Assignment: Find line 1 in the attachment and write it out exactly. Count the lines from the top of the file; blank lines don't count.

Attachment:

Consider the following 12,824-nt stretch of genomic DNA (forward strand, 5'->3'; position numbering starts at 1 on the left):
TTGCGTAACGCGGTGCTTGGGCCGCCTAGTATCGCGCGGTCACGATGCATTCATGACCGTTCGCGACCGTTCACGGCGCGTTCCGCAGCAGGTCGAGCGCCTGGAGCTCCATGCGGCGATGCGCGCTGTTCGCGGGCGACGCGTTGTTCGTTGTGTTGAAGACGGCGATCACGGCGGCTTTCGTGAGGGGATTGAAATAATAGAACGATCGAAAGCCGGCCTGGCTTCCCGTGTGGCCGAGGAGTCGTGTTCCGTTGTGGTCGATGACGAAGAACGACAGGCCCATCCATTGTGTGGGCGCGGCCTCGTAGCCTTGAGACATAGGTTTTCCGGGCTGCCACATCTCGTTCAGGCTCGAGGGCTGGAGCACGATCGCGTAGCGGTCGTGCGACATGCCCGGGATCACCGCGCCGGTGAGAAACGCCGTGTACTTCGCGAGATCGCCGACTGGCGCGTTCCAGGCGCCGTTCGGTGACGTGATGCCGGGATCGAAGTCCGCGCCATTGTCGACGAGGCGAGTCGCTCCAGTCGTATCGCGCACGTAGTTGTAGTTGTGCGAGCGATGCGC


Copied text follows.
Consider the following 12,824-nt stretch of genomic DNA (forward strand, 5'->3'; position numbering starts at 1 on the left):